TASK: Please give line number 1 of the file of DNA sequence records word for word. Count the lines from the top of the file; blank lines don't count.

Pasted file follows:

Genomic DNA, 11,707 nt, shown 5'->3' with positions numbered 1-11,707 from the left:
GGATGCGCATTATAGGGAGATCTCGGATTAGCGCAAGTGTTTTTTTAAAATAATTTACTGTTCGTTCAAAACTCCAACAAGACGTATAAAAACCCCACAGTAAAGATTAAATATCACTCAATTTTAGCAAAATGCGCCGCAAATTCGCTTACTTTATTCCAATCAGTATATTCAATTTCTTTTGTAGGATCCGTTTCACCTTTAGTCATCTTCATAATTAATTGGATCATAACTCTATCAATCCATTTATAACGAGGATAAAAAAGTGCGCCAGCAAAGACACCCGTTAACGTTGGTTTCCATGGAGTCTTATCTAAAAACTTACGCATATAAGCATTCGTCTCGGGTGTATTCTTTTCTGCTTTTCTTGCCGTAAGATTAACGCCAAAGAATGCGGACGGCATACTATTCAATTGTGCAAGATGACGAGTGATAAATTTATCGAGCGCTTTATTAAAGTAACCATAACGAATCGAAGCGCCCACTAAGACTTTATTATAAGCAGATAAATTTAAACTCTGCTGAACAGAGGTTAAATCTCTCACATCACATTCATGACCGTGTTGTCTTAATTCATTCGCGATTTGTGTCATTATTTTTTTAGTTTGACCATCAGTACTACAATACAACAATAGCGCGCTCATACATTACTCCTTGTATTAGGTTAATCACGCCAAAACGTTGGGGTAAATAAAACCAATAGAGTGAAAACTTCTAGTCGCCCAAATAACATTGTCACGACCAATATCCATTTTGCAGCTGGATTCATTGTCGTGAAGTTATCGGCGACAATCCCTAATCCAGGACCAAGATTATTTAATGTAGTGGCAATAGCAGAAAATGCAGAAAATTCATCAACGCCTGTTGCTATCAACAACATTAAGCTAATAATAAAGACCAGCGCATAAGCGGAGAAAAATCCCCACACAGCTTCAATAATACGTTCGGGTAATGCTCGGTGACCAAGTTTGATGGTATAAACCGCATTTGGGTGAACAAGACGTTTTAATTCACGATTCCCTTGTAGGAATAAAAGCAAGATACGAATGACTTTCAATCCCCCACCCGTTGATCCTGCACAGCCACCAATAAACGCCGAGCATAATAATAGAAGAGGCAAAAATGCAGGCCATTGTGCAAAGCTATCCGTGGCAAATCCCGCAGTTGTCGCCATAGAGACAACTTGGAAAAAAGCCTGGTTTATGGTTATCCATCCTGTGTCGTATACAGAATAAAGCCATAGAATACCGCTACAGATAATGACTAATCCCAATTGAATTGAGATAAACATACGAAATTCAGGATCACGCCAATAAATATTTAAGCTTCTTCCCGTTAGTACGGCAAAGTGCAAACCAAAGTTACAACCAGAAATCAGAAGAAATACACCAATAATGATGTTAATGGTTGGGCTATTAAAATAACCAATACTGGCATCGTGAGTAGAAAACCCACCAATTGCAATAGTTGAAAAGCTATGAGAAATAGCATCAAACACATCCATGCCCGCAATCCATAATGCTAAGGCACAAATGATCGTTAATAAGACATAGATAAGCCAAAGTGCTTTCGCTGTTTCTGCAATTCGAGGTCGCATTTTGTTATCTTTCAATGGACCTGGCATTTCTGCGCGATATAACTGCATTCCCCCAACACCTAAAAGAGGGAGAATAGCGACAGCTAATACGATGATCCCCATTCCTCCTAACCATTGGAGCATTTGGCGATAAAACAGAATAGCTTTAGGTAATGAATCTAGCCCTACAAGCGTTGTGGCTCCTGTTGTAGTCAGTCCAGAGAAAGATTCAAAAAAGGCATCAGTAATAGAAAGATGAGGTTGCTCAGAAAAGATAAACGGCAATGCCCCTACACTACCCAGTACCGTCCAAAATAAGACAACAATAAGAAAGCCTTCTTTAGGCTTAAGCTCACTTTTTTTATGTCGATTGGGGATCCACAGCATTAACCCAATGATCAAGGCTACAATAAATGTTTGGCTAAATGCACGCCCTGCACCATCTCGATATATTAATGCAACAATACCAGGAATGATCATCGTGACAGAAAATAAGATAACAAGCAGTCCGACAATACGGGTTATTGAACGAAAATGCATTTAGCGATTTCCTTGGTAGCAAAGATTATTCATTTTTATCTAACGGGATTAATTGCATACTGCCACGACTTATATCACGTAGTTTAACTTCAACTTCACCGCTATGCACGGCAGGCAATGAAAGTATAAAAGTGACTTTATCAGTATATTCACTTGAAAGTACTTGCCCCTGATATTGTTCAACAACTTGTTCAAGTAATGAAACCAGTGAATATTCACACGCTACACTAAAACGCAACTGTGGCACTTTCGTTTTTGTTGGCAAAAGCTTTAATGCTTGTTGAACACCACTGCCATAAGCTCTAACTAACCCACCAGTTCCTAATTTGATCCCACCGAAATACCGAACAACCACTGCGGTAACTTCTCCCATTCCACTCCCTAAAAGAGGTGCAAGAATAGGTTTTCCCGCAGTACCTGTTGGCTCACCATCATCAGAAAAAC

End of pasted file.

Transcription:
Genomic DNA, 11,707 nt, shown 5'->3' with positions numbered 1-11,707 from the left: